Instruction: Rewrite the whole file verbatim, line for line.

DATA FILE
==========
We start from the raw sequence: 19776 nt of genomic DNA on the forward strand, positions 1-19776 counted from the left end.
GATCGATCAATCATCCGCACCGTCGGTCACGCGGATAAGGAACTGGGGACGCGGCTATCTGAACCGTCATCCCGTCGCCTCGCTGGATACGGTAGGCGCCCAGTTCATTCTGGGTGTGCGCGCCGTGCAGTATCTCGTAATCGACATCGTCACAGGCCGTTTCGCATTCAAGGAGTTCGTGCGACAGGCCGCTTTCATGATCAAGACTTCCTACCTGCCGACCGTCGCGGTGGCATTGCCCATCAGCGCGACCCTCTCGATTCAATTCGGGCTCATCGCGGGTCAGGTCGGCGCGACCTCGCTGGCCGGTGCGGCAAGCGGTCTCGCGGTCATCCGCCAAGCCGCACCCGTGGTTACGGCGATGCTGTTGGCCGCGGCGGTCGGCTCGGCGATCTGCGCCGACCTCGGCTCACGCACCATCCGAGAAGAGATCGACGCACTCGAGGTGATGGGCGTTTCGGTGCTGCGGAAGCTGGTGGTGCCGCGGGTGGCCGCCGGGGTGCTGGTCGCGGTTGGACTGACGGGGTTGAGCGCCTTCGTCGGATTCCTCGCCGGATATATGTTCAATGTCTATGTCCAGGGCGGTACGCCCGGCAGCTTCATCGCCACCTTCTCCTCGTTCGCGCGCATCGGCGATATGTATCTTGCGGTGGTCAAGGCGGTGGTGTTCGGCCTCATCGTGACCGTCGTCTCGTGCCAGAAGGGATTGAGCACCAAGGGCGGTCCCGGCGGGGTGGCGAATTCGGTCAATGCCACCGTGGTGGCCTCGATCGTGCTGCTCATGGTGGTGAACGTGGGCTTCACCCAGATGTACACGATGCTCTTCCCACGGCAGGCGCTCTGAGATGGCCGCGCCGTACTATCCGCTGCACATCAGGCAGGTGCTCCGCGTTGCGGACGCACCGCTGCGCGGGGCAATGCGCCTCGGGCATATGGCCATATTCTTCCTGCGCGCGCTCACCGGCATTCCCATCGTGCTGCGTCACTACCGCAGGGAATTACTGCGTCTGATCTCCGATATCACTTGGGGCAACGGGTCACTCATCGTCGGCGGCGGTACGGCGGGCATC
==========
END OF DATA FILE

We start from the raw sequence: 19776 nt of genomic DNA on the forward strand, positions 1-19776 counted from the left end.
GATCGATCAATCATCCGCACCGTCGGTCACGCGGATAAGGAACTGGGGACGCGGCTATCTGAACCGTCATCCCGTCGCCTCGCTGGATACGGTAGGCGCCCAGTTCATTCTGGGTGTGCGCGCCGTGCAGTATCTCGTAATCGACATCGTCACAGGCCGTTTCGCATTCAAGGAGTTCGTGCGACAGGCCGCTTTCATGATCAAGACTTCCTACCTGCCGACCGTCGCGGTGGCATTGCCCATCAGCGCGACCCTCTCGATTCAATTCGGGCTCATCGCGGGTCAGGTCGGCGCGACCTCGCTGGCCGGTGCGGCAAGCGGTCTCGCGGTCATCCGCCAAGCCGCACCCGTGGTTACGGCGATGCTGTTGGCCGCGGCGGTCGGCTCGGCGATCTGCGCCGACCTCGGCTCACGCACCATCCGAGAAGAGATCGACGCACTCGAGGTGATGGGCGTTTCGGTGCTGCGGAAGCTGGTGGTGCCGCGGGTGGCCGCCGGGGTGCTGGTCGCGGTTGGACTGACGGGGTTGAGCGCCTTCGTCGGATTCCTCGCCGGATATATGTTCAATGTCTATGTCCAGGGCGGTACGCCCGGCAGCTTCATCGCCACCTTCTCCTCGTTCGCGCGCATCGGCGATATGTATCTTGCGGTGGTCAAGGCGGTGGTGTTCGGCCTCATCGTGACCGTCGTCTCGTGCCAGAAGGGATTGAGCACCAAGGGCGGTCCCGGCGGGGTGGCGAATTCGGTCAATGCCACCGTGGTGGCCTCGATCGTGCTGCTCATGGTGGTGAACGTGGGCTTCACCCAGATGTACACGATGCTCTTCCCACGGCAGGCGCTCTGAGATGGCCGCGCCGTACTATCCGCTGCACATCAGGCAGGTGCTCCGCGTTGCGGACGCACCGCTGCGCGGGGCAATGCGCCTCGGGCATATGGCCATATTCTTCCTGCGCGCGCTCACCGGCATTCCCATCGTGCTGCGTCACTACCGCAGGGAATTACTGCGTCTGATCTCCGATATCACTTGGGGCAACGGGTCACTCATCGTCGGCGGCGGTACGGCGGGCATC